ALCOHOL-INDUCED PURPURA of the LEGS

By Gary M. White, MD


There are various reports of consumption of alcohol reliably and repeatedly causing purpura of the lower legs, e.g., about the ankles. Biopsy may or may not show vasculitis. Onset is 1-6 hours after consumption of some form of alcohol.

References

A 34-year-old woman with red non-blanching palpable purpura on both lower legs and this had developed soon after drinking alcohol 2 days previously. She reported that similar lesions had repeatedly developed on her lower legs for the last 2 years after consuming 1 bottle of soju (distilled liquor, 15% alcohol in 360 ml). [Ann Dermatol. 2010; 22:99–101]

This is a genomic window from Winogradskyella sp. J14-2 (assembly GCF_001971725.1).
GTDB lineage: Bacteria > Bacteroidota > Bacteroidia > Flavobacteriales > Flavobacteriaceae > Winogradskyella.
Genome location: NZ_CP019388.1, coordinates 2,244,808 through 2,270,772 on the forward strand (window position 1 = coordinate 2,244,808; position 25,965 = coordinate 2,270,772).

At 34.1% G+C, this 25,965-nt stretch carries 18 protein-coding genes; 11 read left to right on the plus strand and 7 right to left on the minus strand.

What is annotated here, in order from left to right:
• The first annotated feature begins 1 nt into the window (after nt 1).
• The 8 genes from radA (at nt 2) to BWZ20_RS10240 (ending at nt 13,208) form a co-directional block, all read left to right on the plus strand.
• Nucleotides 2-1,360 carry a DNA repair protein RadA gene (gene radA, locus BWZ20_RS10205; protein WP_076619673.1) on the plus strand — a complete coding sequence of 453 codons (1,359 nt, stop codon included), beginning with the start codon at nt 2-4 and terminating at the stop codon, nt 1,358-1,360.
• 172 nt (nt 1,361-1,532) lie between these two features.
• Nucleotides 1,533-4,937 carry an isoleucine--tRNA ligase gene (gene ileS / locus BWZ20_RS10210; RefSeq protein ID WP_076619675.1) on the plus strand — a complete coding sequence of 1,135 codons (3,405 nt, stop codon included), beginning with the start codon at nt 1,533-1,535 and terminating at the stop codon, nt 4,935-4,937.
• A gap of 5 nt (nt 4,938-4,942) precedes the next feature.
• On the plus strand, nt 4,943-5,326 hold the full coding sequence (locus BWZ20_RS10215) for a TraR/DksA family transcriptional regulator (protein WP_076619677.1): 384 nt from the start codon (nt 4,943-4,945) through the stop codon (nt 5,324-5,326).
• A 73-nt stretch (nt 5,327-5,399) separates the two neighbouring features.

A 26-year-old woman with a 2-year history of episodic tender, nonpruritic, purpuric macules and papules on the back of her feet and legs with associated edema. She reported that several hours after drinking beer, wine, or liquor, she develops purpuric lesions that resolved within 2 to 7 days. [JAAD. 2014; 70: e42–e43.]

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